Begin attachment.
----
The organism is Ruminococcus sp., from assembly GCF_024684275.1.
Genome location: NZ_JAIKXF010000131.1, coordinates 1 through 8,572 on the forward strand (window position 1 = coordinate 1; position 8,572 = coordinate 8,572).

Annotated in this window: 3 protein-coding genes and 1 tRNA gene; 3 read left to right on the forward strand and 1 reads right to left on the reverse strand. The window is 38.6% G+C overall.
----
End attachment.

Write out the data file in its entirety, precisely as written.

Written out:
The organism is Ruminococcus sp., from assembly GCF_024684275.1.
Genome location: NZ_JAIKXF010000131.1, coordinates 1 through 8,572 on the forward strand (window position 1 = coordinate 1; position 8,572 = coordinate 8,572).

Annotated in this window: 3 protein-coding genes and 1 tRNA gene; 3 read left to right on the forward strand and 1 reads right to left on the reverse strand. The window is 38.6% G+C overall.